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Foolish

When we put out the George Michael issue(s) I made what was initially a joke about a more perilously-themed issue, one that would analyze the song "What a Fool Believes" in its varied forms and from diffuse angles. It worked well as a joke. The issue itself had a somewhat tortured genesis: I received three pitches on the song, two of which were delivered. Those two essays ended up being some of the best, most considered pieces of music writing I've read in ages, so thanks are due to Alfred Soto and Winston Cook-Wilson for conveying, respectively, the contemporary simulations of "What a Fool Believes," and the mesmeric qualities of the song's chordal drift. In order to connect the essays together, I wrote about the song's various cover versions and what they reveal about its internal structure. It turns out this covers about everything one could write about "What a Fool Believes." I guess I was, uh, a sentimental fool about it.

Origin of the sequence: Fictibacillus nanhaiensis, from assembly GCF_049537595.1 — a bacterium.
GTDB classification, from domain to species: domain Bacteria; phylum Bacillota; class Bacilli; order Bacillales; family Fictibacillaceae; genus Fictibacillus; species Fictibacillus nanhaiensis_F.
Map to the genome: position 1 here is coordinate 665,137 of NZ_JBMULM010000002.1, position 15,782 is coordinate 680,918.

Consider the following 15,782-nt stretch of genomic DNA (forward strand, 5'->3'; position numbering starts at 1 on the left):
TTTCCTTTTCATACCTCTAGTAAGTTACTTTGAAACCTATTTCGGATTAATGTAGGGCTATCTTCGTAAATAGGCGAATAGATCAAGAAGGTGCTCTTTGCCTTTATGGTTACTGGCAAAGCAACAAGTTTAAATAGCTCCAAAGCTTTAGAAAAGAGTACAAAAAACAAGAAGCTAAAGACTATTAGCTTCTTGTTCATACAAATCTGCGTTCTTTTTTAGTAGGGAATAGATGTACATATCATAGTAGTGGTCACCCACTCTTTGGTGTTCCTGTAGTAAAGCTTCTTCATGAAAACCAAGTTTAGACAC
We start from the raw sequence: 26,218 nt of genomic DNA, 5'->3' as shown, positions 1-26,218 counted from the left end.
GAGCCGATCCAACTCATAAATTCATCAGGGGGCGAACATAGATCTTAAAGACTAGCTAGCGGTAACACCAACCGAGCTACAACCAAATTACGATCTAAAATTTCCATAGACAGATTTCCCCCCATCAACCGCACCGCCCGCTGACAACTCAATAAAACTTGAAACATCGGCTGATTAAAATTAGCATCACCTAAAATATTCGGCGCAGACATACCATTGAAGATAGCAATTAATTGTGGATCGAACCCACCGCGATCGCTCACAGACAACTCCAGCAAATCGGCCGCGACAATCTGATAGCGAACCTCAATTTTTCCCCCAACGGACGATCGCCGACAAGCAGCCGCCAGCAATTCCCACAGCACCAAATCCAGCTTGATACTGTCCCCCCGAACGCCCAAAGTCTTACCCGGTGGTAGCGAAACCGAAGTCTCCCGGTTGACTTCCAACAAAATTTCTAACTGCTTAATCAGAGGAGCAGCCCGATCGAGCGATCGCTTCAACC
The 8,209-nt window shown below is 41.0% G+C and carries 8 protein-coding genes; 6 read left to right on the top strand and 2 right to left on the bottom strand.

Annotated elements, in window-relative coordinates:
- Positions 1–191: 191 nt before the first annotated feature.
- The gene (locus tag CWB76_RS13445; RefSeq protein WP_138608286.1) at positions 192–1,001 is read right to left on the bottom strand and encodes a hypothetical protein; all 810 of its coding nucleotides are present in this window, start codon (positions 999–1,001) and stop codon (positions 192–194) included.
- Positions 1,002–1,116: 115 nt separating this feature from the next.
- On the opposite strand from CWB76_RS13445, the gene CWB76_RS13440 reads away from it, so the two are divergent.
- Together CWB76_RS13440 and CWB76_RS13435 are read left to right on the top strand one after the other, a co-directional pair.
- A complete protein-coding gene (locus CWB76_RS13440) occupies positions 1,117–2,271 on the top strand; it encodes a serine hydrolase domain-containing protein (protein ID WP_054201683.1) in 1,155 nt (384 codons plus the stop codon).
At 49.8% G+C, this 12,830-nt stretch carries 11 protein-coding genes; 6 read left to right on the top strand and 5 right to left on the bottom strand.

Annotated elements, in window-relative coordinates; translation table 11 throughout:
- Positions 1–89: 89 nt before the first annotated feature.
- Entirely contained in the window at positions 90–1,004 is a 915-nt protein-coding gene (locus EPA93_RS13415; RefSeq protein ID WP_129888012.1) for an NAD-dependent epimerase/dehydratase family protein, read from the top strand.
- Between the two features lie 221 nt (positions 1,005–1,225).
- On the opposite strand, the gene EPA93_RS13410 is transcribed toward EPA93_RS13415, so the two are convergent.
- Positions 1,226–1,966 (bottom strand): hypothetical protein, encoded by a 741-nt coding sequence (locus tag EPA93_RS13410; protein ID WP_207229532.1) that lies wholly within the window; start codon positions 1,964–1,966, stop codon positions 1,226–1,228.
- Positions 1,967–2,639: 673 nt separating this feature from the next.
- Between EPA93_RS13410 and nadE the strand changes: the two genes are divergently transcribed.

So supplementing this almost-themed issue are two pieces not about "What a Fool Believes" or Michael McDonald's radial beard. Instead, Brad Shoup contributes a genre he invented that encompasses teen-oriented, disposable pop from the early-'90s, a kind of hybrid of New Jack Swing and Hi-NRG that he classifies as "cutout bounce." And Maura considers the experience of aging through the lens of the 1998 Quentin Tarantino film Jackie Brown.

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